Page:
Come play with fiber arts!

Jodie Gerard, Sheril Jager Moore, Julie Renzema, Susan Chapman and Holly Jensen attending a monthly meeting.

At Harvest Fest a few years ago, a young girl saw Lisa Beams spinning and asked her, ‘Can I play that game?’ Lisa feels that playfulness captures the essence of their group.

Alisha Siebers, Vicksburg Cultural Arts Center

Jodie Gerard read about a drop spindle in a mystery novel. She was intrigued by the idea of spinning her own yarn. Her husband gave her a spindle for her birthday, but she didn’t know how to use it.

Enter the friendly folks at South County Fiber Arts, a part of the Vicksburg Cultural Arts Center. Jodie called them and they told her, “Come over – we can get you started.” Jodie was hooked; a month later she owned a spinning wheel, and today, five years later, she’s experimented with a wide range of fiber arts – preparing fleece to spin, spinning to make yarn, knitting with the yarn, weaving to create fabric and felting. Jodie explains that there are “endless possibilities of fibers, colors, and textures – and that’s just in making the yarn and felt. There are so many possibilities to being creative.”

The fiber arts are some of the most accessible, with something new to explore for people at all different levels. South County Fiber Arts members range from beginners to some who have been spinning for decades, all learning and solving creative challenges together. Sewing, knitting, and spinning circles have always had a social aspect, and the same tradition continues in our back yard. There’s a generosity and kindness in this group. They chat, bounce ideas off each other, and share their joys and sorrows, brainstorming together – about both their art and their lives.

The group experiments with reviving old-world crafts. Members have re-created ancient processes for creating hand-made decorative and functional objects. They’ve cleaned fleece by soaking it in a fermenting bath, have spun with drop spindles and with spinning wheels, and have recently been experimenting with a type of Scandinavian needle binding that pre-dates knitting called nälbinding. They are up for anything, including teaching kids how to make felt by beating the fiber with pool noodles and how to dye fabric with Kool-Aid. Lisa Beams, one of the organizers of the group, believes that there is something about fiber arts that is incredibly meditative. She explains, “You don’t need a fidget spinner when you can knit.” She finds that knitting helps her concentrate during meetings, and she even can knit and read at the same time!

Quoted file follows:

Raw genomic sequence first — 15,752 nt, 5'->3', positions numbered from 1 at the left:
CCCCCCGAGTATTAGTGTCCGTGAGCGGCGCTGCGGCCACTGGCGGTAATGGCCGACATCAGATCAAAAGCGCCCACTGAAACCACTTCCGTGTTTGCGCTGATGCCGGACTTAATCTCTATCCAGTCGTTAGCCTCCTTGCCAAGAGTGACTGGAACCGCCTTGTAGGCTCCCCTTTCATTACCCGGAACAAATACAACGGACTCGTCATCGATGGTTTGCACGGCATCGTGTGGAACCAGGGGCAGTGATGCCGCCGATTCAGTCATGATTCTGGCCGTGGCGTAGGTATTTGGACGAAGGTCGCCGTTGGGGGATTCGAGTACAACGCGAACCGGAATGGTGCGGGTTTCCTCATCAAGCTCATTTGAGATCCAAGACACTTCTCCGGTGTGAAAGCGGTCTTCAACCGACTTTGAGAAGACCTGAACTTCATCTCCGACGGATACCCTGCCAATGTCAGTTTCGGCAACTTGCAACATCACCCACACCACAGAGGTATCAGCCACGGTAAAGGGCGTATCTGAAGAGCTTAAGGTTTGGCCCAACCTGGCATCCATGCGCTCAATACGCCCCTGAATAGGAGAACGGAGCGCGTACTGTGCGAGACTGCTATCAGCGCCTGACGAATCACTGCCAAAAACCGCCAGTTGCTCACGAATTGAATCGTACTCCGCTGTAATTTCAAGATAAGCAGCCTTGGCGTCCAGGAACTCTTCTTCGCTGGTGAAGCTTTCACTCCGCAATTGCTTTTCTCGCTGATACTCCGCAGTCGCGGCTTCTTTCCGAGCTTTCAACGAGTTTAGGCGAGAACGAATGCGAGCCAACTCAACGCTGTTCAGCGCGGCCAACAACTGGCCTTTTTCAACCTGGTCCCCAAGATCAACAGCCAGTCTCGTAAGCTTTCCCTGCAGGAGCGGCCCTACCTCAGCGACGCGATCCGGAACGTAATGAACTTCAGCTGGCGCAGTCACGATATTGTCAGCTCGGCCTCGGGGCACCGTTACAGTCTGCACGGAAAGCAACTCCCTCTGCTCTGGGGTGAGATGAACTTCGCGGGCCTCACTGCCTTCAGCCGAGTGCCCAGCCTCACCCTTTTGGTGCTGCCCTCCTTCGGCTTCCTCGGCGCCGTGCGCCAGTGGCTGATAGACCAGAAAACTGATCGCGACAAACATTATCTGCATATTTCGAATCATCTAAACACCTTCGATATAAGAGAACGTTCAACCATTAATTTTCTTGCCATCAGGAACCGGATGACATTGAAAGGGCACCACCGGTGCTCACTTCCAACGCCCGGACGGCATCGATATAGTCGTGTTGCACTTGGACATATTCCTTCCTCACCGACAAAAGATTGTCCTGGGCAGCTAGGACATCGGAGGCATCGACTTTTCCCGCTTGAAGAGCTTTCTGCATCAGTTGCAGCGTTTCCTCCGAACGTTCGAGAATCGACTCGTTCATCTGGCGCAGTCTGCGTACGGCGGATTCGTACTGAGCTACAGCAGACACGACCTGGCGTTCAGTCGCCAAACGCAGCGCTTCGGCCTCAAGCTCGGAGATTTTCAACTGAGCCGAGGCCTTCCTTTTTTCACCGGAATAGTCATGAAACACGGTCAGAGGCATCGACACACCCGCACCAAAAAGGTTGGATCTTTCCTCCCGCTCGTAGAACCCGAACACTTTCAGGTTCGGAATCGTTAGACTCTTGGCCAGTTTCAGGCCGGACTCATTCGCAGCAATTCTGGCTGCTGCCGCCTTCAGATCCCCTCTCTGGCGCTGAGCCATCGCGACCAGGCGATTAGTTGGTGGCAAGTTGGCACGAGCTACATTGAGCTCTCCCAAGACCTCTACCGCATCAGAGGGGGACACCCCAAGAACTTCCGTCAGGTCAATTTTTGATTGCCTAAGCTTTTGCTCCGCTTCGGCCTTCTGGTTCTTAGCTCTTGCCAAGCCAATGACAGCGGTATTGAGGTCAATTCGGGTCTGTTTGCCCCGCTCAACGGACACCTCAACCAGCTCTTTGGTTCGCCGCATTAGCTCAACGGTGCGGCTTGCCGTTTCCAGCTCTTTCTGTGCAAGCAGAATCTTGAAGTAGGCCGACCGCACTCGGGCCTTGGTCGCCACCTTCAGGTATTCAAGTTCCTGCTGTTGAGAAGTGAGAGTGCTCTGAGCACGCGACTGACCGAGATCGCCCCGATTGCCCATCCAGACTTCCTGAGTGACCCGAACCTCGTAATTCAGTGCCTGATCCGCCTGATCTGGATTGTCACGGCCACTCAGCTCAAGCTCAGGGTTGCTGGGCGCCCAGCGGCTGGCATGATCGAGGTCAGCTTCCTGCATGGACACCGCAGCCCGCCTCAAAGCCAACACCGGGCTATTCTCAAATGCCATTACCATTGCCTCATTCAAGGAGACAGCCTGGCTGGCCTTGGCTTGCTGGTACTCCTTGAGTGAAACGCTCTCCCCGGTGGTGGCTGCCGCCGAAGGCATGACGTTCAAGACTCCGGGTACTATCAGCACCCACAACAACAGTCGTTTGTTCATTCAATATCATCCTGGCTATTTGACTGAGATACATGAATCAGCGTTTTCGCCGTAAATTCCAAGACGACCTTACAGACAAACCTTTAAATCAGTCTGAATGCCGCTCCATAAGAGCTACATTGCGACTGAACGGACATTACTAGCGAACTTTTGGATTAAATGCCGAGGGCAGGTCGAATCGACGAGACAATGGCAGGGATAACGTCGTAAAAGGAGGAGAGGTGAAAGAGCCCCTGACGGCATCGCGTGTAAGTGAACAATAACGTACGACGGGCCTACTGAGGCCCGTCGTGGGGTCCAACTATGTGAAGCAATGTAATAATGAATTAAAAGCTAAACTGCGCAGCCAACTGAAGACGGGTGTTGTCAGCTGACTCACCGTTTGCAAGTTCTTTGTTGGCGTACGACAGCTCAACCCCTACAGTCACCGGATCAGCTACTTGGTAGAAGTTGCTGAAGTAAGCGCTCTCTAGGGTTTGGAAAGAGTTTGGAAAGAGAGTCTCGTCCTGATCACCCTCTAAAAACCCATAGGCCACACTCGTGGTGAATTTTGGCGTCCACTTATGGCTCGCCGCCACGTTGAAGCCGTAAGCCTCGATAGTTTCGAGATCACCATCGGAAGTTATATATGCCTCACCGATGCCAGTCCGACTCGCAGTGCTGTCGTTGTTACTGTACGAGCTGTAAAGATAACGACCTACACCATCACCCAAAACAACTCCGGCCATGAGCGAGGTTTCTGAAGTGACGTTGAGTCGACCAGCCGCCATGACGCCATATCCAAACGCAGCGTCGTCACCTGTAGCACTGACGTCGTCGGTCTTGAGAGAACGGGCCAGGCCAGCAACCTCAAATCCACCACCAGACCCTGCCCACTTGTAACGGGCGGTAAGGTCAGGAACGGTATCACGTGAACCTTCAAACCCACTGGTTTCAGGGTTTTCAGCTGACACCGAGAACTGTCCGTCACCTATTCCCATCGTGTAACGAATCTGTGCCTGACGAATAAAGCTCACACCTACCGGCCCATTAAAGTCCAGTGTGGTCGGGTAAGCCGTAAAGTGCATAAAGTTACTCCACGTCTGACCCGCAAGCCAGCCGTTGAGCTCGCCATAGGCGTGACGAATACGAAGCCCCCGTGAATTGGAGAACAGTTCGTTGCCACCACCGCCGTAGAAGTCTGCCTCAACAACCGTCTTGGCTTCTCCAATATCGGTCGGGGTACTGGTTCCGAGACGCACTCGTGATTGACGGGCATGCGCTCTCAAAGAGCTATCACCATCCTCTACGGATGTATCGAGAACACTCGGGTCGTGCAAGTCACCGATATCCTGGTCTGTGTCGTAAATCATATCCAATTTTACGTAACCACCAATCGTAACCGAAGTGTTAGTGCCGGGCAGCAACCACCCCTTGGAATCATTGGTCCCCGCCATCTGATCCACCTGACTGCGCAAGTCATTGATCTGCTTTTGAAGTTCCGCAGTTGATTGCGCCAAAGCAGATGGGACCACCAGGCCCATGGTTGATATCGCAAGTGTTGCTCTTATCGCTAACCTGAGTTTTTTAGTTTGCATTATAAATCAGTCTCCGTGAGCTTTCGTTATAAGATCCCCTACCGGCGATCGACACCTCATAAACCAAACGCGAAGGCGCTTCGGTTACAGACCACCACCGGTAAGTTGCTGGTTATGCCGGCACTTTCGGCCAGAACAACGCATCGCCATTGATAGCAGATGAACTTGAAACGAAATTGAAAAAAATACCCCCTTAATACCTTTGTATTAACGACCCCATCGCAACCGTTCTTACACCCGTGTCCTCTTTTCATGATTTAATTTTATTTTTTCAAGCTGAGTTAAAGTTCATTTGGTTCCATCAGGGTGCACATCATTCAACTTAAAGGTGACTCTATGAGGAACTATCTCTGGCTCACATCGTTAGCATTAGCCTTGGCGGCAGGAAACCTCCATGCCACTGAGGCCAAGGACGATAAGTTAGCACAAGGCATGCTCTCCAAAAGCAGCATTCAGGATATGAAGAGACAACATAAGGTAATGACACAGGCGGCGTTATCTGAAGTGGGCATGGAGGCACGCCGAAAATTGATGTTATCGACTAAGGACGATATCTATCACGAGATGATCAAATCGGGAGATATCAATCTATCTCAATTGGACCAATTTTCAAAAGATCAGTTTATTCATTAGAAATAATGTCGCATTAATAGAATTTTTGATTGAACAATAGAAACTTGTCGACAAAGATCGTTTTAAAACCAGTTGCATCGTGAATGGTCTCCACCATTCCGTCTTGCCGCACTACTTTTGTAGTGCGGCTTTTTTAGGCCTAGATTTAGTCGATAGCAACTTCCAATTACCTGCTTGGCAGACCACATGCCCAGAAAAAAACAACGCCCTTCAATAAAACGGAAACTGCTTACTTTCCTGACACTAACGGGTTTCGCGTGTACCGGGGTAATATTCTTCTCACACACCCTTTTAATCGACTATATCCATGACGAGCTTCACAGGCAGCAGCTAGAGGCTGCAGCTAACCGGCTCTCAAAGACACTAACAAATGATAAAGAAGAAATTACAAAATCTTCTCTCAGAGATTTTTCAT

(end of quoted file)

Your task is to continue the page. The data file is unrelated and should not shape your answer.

At Harvest Fest a few years ago, a young girl saw Lisa spinning and asked her “Can I play that game?” Lisa feels that playfulness captures the essence of their group. You don’t need to be an expert to try fiber arts – just dive in and have fun. You’re welcome to come find out for yourself! When the weather is good, you can join them under the Pavilion at 300 N. Richardson, Vicksburg, on the first Thursday of each month at 6:30 p.m. If you have questions, contact me at the Vicksburg Cultural Arts Center:

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